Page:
draft-ietf-v6ops-cidr-prefix-02.txt   draft-ietf-v6ops-cidr-prefix-03.txt 
v6ops Working Group M. Boucadair v6ops Working Group M. Boucadair
Internet-Draft France Telecom Internet-Draft France Telecom
Intended status: Best Current Practice A. Petrescu Intended status: Best Current Practice A. Petrescu
Expires: October 22, 2015 CEA, LIST Expires: November 27, 2015 CEA, LIST
F. Baker F. Baker
Cisco Systems Cisco Systems
April 20, 2015 May 26, 2015
IPv6 Prefix Length Recommendation for Forwarding IPv6 Prefix Length Recommendation for Forwarding
draft-ietf-v6ops-cidr-prefix-02 draft-ietf-v6ops-cidr-prefix-03
Abstract Abstract
IPv6 prefix length, as in IPv4, is a parameter conveyed and used in IPv6 prefix length, as in IPv4, is a parameter conveyed and used in
IPv6 routing and forwarding processes in accordance with the IPv6 routing and forwarding processes in accordance with the
Classless Inter-domain Routing (CIDR) architecture. The length of an Classless Inter-domain Routing (CIDR) architecture. The length of an
IPv6 prefix may be any number from zero to 128, although subnets IPv6 prefix may be any number from zero to 128, although subnets
using stateless address autoconfiguration (SLAAC) for address using stateless address autoconfiguration (SLAAC) for address
allocation conventionally use a /64 prefix. Hardware and software allocation conventionally use a /64 prefix. Hardware and software
implementations of routing and forwarding should therefore impose no implementations of routing and forwarding should therefore impose no
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Internet-Drafts are working documents of the Internet Engineering Internet-Drafts are working documents of the Internet Engineering
Task Force (IETF). Note that other groups may also distribute Task Force (IETF). Note that other groups may also distribute
working documents as Internet-Drafts. The list of current Internet- working documents as Internet-Drafts. The list of current Internet-
Drafts is at http://datatracker.ietf.org/drafts/current/. Drafts is at http://datatracker.ietf.org/drafts/current/.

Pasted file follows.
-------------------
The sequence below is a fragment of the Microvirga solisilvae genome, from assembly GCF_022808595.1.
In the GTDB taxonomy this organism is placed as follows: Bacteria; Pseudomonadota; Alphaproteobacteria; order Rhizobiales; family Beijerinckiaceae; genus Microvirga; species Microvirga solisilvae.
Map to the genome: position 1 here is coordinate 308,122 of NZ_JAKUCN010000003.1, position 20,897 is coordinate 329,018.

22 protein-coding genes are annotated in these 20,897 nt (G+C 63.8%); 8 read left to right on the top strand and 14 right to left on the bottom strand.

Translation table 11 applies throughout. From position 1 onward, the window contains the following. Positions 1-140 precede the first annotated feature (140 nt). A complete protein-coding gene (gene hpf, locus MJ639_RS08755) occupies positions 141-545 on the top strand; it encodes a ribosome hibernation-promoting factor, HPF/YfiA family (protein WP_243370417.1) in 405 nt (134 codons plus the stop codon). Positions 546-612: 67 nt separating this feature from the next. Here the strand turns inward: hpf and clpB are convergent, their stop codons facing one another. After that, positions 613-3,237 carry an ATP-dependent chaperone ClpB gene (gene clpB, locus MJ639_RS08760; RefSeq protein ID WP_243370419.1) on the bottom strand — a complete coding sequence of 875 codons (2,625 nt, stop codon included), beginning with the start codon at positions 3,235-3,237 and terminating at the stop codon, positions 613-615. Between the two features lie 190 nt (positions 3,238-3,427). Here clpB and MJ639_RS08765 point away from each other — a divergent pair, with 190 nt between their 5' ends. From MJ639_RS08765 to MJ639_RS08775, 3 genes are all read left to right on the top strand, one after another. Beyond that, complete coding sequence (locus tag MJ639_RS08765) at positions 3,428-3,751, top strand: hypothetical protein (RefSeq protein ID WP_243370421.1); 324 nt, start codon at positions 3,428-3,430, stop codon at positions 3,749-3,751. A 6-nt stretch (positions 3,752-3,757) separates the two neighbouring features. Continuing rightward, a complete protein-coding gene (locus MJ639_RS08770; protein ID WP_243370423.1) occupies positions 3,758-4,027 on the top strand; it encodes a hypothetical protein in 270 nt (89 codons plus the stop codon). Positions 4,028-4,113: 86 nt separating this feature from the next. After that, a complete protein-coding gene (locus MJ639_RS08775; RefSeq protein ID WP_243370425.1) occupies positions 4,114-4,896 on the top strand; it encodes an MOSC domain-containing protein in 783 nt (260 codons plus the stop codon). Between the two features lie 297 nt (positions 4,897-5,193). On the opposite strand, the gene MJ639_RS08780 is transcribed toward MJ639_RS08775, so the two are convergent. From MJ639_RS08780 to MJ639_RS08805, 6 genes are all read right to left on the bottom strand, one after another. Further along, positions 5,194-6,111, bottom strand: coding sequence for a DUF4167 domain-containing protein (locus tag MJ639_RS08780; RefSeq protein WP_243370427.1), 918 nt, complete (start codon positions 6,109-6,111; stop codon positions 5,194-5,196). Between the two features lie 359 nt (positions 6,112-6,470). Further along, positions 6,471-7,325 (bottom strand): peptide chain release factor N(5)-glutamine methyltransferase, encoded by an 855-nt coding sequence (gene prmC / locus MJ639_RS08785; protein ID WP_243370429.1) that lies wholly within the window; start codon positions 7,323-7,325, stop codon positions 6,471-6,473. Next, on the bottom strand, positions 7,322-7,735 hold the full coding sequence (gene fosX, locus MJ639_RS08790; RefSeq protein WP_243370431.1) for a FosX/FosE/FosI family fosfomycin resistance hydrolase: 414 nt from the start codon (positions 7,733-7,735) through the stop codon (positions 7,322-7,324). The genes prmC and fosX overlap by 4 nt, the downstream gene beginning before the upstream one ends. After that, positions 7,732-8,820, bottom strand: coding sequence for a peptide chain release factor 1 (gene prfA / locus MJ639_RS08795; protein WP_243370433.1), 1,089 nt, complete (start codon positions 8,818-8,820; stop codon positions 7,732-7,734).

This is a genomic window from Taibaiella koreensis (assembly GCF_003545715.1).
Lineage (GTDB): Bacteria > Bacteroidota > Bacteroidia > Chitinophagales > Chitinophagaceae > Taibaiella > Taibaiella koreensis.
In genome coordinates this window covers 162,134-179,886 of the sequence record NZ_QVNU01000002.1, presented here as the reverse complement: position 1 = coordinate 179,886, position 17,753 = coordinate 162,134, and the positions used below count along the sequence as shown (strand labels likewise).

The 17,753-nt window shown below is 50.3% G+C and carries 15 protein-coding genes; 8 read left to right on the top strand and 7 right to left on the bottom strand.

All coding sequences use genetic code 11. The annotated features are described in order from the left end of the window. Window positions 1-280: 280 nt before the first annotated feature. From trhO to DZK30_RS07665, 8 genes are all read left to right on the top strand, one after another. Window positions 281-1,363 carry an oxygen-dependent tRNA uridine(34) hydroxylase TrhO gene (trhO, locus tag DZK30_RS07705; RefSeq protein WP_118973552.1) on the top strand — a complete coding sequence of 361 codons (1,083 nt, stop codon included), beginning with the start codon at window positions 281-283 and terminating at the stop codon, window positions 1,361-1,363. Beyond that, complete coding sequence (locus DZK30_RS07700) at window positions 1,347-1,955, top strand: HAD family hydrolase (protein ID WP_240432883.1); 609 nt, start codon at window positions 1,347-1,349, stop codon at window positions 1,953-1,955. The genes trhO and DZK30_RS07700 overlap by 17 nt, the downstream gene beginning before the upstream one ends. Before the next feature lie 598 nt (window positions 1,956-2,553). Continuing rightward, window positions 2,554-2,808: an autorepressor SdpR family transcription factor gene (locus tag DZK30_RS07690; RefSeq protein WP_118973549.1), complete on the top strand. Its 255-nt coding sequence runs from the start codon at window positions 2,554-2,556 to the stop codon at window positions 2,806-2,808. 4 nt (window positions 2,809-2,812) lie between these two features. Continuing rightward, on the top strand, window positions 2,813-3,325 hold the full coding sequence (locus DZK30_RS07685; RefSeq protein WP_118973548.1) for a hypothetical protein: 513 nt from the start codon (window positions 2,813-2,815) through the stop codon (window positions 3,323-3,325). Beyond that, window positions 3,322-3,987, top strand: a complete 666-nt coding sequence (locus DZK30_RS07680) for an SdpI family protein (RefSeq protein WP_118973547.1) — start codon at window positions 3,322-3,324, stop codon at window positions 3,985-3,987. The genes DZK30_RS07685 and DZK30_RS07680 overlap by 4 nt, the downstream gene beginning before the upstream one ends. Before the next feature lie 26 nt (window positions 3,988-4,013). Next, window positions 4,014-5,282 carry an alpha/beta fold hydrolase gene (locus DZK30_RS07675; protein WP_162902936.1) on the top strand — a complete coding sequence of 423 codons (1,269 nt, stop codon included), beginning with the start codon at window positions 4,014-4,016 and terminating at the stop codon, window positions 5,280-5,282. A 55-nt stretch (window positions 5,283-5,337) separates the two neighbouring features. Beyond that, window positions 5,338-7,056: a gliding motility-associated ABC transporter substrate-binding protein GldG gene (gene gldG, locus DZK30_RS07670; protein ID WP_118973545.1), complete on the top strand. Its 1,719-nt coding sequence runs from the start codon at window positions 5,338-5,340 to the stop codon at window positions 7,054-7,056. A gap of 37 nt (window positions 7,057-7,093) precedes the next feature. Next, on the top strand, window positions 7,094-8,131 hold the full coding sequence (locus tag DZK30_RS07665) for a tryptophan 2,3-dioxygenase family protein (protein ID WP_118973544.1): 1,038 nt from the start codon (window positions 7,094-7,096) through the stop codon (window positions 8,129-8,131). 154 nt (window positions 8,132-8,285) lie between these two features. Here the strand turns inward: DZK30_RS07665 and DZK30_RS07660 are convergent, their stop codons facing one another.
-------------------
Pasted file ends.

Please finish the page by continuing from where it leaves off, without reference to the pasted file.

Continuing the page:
Internet-Drafts are draft documents valid for a maximum of six months Internet-Drafts are draft documents valid for a maximum of six months
and may be updated, replaced, or obsoleted by other documents at any and may be updated, replaced, or obsoleted by other documents at any
time. It is inappropriate to use Internet-Drafts as reference time. It is inappropriate to use Internet-Drafts as reference
material or to cite them other than as "work in progress." material or to cite them other than as "work in progress."
This Internet-Draft will expire on October 22, 2015. This Internet-Draft will expire on November 27, 2015.
Copyright Notice Copyright Notice
Copyright (c) 2015 IETF Trust and the persons identified as the Copyright (c) 2015 IETF Trust and the persons identified as the
document authors. All rights reserved. document authors. All rights reserved.
This document is subject to BCP 78 and the IETF Trust's Legal This document is subject to BCP 78 and the IETF Trust's Legal
Provisions Relating to IETF Documents Provisions Relating to IETF Documents
(http://trustee.ietf.org/license-info) in effect on the date of (http://trustee.ietf.org/license-info) in effect on the date of
publication of this document. Please review these documents publication of this document. Please review these documents
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Discussions on the 64-bit boundary in IPv6 addressing ([RFC7421]) Discussions on the 64-bit boundary in IPv6 addressing ([RFC7421])
revealed a need for a clear recommendation on which bits must be used revealed a need for a clear recommendation on which bits must be used
by forwarding decision-making processes. However, such a by forwarding decision-making processes. However, such a
recommendation was out of scope for that document. recommendation was out of scope for that document.
Although Section 2.5 of [RFC4291] states "IPv6 unicast addresses are Although Section 2.5 of [RFC4291] states "IPv6 unicast addresses are
aggregatable with prefixes of arbitrary bit-length, similar to IPv4 aggregatable with prefixes of arbitrary bit-length, similar to IPv4
addresses under Classless Inter-Domain Routing" (CIDR, [RFC4632]), addresses under Classless Inter-Domain Routing" (CIDR, [RFC4632]),
there is still a misinterpretation that IPv6 prefixes can be either there is still a misinterpretation that IPv6 prefixes can be either
/127 ([RFC6164]) or any length up to /64. This (mis)interpretation /127 ([RFC6164]) or any length up to /64. This misinterpretation is
is mainly induced by the 64-bit boundary in IPv6 addressing. mainly induced by the 64-bit boundary in IPv6 addressing.
As discussed in [RFC7421], "the notion of a /64 boundary in the As discussed in [RFC7421], "the notion of a /64 boundary in the
address was introduced after the initial design of IPv6, following a address was introduced after the initial design of IPv6, following a
period when it was expected to be at /80". This evolution of the period when it was expected to be at /80". This evolution of the
IPv6 Addressing architecture, resulting in [RFC4291], and followed IPv6 Addressing architecture, resulting in [RFC4291], and followed